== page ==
|Reproductions of works of art related to the war|
The new exhibition running until July 6 (2013) at the Elgin County Museum is composed of a series of fine art posters each with a calendar page covering a month in the chronology of the War of 1812.
The full exhibit covers every significant event and personality of the war. Full colour reproductions of contemporary and period art work adorn each calendar page.
The exhibition provides a context for the story of this area’s experience during the war.Though lightly settled along the newly opened Talbot Road, this area felt the full brunt of war with settlers serving in the militia on the frontiers and suffering repeated raids by traitors and enemy soldiers, particularly during the last year of the war. Details of the losses experienced by these settlers and examples of tools and furnishings from the era are also on exhibit.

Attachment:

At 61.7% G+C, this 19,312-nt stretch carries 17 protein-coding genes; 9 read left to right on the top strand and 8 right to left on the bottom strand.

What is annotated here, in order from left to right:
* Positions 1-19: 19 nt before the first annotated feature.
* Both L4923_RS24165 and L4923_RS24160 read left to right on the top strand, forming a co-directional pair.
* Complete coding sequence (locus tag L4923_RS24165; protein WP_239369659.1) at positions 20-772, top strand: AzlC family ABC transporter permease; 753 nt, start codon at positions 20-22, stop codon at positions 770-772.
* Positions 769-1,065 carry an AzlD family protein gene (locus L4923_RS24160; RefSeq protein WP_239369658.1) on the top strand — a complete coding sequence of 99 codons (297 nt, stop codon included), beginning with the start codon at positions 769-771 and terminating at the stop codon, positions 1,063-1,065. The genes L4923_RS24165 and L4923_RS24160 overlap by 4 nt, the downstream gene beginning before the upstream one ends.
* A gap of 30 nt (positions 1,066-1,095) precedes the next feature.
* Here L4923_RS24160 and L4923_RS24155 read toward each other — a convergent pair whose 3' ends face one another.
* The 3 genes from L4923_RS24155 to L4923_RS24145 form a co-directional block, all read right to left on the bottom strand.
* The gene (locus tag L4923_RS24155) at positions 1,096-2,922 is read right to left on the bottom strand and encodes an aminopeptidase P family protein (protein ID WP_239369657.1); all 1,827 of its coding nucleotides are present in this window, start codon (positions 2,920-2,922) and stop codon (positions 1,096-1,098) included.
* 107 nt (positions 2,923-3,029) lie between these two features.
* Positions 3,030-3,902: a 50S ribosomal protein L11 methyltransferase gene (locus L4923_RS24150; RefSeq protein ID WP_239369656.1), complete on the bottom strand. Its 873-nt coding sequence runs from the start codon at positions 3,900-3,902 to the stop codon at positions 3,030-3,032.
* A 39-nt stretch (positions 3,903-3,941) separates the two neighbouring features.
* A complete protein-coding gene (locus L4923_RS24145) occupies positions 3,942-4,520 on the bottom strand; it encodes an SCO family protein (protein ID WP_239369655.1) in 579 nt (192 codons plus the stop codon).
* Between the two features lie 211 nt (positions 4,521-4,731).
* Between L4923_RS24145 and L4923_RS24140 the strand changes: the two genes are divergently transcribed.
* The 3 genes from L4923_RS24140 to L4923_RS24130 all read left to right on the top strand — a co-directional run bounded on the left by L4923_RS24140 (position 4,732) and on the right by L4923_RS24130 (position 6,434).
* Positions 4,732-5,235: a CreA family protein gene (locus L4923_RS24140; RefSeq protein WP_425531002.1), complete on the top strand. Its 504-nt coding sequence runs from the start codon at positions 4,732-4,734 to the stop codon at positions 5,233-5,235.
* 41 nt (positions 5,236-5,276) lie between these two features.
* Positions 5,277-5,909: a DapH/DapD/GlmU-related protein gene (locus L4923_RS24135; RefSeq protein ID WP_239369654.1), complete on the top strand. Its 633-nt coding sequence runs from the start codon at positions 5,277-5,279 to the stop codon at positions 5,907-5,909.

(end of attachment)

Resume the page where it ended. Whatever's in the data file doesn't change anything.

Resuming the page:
This event will also see the launch locally of the Route 1812 Map and Guide Book. Route 1812 is a series of historic roadways used by troops, natives, settlers and refugees during the War of 1812. Now winding through dense cities, rich farmland, small towns and exceptional natural areas, these roads lead past markers, museums and historic sites that tell the story of how each region experienced the War of 1812. A full, narrated tour of the trails can be accessed at www.theheartofontario.com.
One section, The Talbot Trail, takes visitors past ten sites across the County of Elgin including the stops in Richmond and St. Thomas of American general Duncan McArthur made during his raid in the fall of 1814, burning mills and pillaging farms.
It also marks the homes and resting places of the earliest of the county’s settlers near the historic Backus-Page House and ends at the monument in Port Glasgow which includes mills stones from the Talbot mill in Port Talbot, burned by American sympathizers in 1814. Interpretive plaques for these sites will be erected during the year by the County of Elgin’s War of 1812 Bicentennial Committee.
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For more information contact:
(519) 631-1460 x 159